Hometown Corpus Christi, Texas
Unlikely Influence Radical Faerie neopaganism
Song on Repeat “Rival Dealer” by Burial
Skill You Wish You Had Programming, specifically VR / AR
Last Book Read The Artist’s Way by Julia Cameron (lol)
Creative Hero Nina Wollny
Dancers dressed in street clothes walked among observers inside the pavilion at Olympic Sculpture Park, occasionally breaking into brief but unhurried solos and duets; their subtle choreography—slow rotations, low kicks, halting spins—often blended into the crowd. They instructed the audience to move around the venue, lie on the floor and even perform short choreographed sequences amid the short, white pylons dotting the space. Huge white screens hung from the ceiling, illuminated with live-recorded images of the dancers and audience members, who slowly realized they were onscreen. This was PYLON I, a 2016 piece by Coleman Pester focused on the effects of mass surveillance on the perception of identity.
“I don’t want to create dance that’s only consumed for a moment,” says Pester. “I want to create performing art that builds cohesion among artists and audience.”
Pester is the founder and artistic director of Tectonic Marrow Society, a dance-based multimedia performance platform that responds to social issues from a queer, non-binary, experimental perspective. Tectonic Marrow Society creates the profound—and sometimes uncomfortable to watch—PYLON series, which combines modern dance, sound design, film and architecture with live images of audience members.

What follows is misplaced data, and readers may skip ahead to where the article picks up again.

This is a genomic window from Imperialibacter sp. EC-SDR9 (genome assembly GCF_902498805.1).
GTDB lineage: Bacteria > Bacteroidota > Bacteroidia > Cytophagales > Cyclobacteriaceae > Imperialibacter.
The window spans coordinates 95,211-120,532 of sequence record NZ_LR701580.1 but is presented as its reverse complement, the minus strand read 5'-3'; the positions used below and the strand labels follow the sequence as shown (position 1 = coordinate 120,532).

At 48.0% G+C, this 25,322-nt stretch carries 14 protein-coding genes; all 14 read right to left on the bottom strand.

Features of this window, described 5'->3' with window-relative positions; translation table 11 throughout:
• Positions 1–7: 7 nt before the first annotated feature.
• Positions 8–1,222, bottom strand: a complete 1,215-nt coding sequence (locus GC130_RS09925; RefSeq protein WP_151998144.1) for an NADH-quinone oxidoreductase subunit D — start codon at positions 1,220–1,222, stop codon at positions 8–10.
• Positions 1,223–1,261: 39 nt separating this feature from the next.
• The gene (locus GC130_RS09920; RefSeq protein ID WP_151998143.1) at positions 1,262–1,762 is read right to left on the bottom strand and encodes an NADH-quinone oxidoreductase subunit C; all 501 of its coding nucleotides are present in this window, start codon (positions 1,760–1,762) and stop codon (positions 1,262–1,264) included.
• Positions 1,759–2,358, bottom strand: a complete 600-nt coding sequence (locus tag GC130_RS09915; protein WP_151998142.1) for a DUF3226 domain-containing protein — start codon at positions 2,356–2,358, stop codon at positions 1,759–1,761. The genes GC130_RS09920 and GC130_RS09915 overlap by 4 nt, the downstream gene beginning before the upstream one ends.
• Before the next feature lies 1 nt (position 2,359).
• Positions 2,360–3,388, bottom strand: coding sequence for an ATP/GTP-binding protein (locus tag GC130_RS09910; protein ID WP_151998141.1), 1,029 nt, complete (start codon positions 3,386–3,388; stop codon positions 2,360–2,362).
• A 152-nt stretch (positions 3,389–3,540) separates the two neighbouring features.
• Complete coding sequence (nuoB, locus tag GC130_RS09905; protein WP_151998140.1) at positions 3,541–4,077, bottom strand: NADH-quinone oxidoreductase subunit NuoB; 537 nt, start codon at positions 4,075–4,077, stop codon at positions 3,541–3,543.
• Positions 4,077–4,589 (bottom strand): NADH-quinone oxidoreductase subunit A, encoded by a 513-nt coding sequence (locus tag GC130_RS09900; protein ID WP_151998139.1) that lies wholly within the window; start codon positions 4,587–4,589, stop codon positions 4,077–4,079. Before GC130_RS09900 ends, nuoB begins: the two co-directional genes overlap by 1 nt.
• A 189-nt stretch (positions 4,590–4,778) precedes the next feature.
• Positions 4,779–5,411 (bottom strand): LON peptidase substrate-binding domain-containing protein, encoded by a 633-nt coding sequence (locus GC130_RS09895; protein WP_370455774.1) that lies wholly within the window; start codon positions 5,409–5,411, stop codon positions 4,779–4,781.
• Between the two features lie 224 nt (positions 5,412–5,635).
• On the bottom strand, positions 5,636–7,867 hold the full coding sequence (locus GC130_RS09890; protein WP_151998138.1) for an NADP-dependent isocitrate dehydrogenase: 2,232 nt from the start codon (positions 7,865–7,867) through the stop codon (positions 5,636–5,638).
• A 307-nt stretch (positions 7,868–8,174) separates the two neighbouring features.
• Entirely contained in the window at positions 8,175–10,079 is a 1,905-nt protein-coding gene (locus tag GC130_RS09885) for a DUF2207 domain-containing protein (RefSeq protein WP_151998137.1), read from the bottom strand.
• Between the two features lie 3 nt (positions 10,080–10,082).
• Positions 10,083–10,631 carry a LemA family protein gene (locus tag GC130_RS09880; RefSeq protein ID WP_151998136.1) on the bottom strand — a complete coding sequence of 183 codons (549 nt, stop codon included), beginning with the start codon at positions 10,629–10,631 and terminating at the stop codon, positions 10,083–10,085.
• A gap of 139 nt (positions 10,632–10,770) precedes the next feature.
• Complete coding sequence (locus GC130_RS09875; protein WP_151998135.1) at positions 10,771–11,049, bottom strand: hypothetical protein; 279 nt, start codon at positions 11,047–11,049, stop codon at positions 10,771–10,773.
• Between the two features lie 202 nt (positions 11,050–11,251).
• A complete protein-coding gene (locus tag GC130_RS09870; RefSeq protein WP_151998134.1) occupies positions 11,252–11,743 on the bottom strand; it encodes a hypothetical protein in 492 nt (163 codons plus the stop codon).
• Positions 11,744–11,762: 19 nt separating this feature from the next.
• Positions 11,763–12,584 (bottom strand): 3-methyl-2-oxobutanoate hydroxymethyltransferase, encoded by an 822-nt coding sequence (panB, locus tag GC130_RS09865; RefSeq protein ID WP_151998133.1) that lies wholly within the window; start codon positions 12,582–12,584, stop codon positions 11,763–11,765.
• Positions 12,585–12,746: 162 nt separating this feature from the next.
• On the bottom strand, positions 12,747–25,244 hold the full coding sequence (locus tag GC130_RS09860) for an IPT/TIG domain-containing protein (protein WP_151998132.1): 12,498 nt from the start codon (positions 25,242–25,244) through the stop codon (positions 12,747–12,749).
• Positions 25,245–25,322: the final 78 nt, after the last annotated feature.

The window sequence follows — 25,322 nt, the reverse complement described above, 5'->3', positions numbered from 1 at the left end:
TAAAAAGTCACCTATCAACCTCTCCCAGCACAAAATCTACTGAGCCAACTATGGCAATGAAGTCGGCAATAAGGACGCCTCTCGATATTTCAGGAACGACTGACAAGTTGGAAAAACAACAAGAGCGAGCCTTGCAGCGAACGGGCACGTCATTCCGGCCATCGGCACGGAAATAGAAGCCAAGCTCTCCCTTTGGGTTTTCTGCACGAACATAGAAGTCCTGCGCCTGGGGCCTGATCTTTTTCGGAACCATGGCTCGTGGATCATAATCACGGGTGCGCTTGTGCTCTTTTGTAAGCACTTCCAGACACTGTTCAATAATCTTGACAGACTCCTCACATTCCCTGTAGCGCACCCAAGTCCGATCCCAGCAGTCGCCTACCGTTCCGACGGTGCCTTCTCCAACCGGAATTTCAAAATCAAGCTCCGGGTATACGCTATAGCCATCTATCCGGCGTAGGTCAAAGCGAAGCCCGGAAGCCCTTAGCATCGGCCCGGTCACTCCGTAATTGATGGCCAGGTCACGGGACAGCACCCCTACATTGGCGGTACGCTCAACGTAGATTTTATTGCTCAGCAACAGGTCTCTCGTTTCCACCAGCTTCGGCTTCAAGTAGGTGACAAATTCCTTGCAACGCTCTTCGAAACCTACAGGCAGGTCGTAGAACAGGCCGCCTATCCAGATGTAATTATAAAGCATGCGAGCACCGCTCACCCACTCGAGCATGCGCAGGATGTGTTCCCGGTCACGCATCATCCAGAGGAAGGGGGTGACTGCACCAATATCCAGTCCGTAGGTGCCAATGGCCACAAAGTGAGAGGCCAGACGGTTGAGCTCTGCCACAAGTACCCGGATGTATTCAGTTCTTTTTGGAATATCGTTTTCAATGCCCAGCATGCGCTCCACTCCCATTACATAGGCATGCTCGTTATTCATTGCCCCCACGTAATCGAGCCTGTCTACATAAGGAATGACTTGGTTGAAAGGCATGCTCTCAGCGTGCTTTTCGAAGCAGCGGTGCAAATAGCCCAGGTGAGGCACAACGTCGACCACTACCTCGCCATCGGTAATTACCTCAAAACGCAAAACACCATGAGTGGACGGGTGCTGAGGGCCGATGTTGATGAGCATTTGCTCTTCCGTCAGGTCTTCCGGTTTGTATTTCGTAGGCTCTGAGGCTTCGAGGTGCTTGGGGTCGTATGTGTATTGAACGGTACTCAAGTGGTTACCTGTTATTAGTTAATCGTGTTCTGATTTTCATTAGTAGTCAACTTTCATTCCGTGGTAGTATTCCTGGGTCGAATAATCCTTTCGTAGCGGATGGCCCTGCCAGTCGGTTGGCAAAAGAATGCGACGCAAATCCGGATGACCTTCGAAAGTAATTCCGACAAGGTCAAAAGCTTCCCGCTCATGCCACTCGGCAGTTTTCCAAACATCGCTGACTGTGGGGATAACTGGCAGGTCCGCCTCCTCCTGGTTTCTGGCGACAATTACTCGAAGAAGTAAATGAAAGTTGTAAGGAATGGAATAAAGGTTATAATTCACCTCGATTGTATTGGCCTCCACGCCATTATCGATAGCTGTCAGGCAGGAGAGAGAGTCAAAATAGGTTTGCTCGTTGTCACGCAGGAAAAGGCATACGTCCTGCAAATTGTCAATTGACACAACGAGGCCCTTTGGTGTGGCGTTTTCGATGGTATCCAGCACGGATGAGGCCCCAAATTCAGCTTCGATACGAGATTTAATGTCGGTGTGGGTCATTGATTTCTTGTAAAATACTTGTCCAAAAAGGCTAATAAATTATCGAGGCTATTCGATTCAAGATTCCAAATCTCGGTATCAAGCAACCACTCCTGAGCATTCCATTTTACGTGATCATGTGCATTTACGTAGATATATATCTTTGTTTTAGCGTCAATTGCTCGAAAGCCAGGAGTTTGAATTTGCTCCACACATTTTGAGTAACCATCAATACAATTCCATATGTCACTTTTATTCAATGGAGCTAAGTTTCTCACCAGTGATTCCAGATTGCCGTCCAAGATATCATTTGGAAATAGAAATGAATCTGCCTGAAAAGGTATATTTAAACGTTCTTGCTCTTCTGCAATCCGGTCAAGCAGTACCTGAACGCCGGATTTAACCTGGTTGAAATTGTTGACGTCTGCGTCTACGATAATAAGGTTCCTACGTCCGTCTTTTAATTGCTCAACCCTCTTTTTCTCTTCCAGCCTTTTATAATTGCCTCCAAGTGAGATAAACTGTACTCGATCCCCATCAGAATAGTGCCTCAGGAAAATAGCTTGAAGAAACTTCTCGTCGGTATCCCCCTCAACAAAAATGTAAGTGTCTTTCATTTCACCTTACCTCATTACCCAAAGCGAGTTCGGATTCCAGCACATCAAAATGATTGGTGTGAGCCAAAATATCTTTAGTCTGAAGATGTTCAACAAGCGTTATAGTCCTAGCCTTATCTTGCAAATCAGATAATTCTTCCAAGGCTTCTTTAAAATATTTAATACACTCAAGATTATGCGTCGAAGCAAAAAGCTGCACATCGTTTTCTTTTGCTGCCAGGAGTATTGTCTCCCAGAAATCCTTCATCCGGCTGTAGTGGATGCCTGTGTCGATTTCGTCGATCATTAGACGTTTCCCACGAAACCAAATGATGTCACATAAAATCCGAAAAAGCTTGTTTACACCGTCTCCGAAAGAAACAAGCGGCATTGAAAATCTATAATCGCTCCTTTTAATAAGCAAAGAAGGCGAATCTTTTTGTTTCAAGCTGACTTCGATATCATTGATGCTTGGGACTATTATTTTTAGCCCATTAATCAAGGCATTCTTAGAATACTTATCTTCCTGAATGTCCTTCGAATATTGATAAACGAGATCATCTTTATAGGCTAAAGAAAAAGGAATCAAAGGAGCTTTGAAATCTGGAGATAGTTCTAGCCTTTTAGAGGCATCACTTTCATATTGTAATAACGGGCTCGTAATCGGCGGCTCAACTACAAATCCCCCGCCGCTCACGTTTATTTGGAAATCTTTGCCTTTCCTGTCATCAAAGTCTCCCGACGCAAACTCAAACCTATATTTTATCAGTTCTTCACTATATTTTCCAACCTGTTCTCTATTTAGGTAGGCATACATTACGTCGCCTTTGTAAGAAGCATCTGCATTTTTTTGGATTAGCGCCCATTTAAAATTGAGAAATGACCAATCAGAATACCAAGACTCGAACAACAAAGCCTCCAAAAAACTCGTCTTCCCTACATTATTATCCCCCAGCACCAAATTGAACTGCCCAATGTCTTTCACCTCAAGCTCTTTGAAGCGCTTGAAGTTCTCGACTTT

Pester’s mature, constructive use of technology provides effective live commentary about how societal perceptions shape how we express ourselves. In PYLON II, at 2017’s 9e2 festival of art and technology, dancers wore masks to emphasize the importance of anonymity in today’s culture of surveillance and social media. They crawled down a red carpet in the dimly lit King Street Station while video projections of audience member’s Facebook profiles were cast onto screens around the performers.
Pester began playing with audience participation to alter the traditional dynamics of a concert dance performance years ago. In 2012’s 30 unsure steps to my seat, for example, audience members sat in a circle around the stage, blindfolded, while dancers performed around them. Raised in conservative South Texas, Pester earned a BFA from the LINES Ballet/Dominican University dance program and studied dance in Australia, New York and northern Israel before settling in Seattle in 2012. Their experience with the Kibbutz Contemporary Dance Company at Kibbutz Ga’aton shaped the vision for their present work.
“The way that dance is incorporated into everyday life on the kibbutz is an arc for the whole PYLON series; I present the problems with our society to the audiences and hopefully we can all decide how to make [a meaningful connection] possible for ourselves.”
The third installment of the PYLON series takes place in February at Seattle Center’s Cornish Playhouse. In it, lighted cubes represent constantly moving “apodments” and dancers navigate the cubes in front of projected drone footage of the changing Seattle skyline.